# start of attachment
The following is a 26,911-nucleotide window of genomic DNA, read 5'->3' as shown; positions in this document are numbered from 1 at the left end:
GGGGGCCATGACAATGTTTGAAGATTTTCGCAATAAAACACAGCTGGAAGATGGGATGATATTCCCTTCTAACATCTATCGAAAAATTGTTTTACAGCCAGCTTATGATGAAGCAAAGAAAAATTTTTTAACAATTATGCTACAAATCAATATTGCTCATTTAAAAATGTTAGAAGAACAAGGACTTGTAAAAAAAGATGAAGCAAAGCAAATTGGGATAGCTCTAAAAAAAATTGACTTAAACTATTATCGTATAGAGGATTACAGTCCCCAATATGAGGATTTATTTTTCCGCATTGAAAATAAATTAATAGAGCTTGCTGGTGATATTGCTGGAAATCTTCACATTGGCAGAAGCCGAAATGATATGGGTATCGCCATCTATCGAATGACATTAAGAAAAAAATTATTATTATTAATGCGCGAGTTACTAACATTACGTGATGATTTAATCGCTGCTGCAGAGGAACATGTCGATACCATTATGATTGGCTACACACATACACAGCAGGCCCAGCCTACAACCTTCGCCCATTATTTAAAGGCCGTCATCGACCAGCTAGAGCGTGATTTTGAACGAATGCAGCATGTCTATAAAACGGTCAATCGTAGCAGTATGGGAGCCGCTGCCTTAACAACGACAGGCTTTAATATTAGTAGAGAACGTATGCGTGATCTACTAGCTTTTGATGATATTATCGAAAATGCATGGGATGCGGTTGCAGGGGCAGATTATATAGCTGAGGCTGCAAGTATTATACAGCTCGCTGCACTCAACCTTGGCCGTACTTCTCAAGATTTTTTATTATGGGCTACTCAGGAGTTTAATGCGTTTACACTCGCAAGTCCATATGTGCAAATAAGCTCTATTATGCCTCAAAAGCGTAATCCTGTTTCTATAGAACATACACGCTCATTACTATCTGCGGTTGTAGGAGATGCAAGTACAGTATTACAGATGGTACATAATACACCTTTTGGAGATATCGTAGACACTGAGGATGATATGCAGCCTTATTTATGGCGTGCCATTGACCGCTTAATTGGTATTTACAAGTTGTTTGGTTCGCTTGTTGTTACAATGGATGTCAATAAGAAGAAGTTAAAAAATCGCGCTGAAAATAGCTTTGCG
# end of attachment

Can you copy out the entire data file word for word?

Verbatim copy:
The following is a 26,911-nucleotide window of genomic DNA, read 5'->3' as shown; positions in this document are numbered from 1 at the left end:
GGGGGCCATGACAATGTTTGAAGATTTTCGCAATAAAACACAGCTGGAAGATGGGATGATATTCCCTTCTAACATCTATCGAAAAATTGTTTTACAGCCAGCTTATGATGAAGCAAAGAAAAATTTTTTAACAATTATGCTACAAATCAATATTGCTCATTTAAAAATGTTAGAAGAACAAGGACTTGTAAAAAAAGATGAAGCAAAGCAAATTGGGATAGCTCTAAAAAAAATTGACTTAAACTATTATCGTATAGAGGATTACAGTCCCCAATATGAGGATTTATTTTTCCGCATTGAAAATAAATTAATAGAGCTTGCTGGTGATATTGCTGGAAATCTTCACATTGGCAGAAGCCGAAATGATATGGGTATCGCCATCTATCGAATGACATTAAGAAAAAAATTATTATTATTAATGCGCGAGTTACTAACATTACGTGATGATTTAATCGCTGCTGCAGAGGAACATGTCGATACCATTATGATTGGCTACACACATACACAGCAGGCCCAGCCTACAACCTTCGCCCATTATTTAAAGGCCGTCATCGACCAGCTAGAGCGTGATTTTGAACGAATGCAGCATGTCTATAAAACGGTCAATCGTAGCAGTATGGGAGCCGCTGCCTTAACAACGACAGGCTTTAATATTAGTAGAGAACGTATGCGTGATCTACTAGCTTTTGATGATATTATCGAAAATGCATGGGATGCGGTTGCAGGGGCAGATTATATAGCTGAGGCTGCAAGTATTATACAGCTCGCTGCACTCAACCTTGGCCGTACTTCTCAAGATTTTTTATTATGGGCTACTCAGGAGTTTAATGCGTTTACACTCGCAAGTCCATATGTGCAAATAAGCTCTATTATGCCTCAAAAGCGTAATCCTGTTTCTATAGAACATACACGCTCATTACTATCTGCGGTTGTAGGAGATGCAAGTACAGTATTACAGATGGTACATAATACACCTTTTGGAGATATCGTAGACACTGAGGATGATATGCAGCCTTATTTATGGCGTGCCATTGACCGCTTAATTGGTATTTACAAGTTGTTTGGTTCGCTTGTTGTTACAATGGATGTCAATAAGAAGAAGTTAAAAAATCGCGCTGAAAATAGCTTTGCG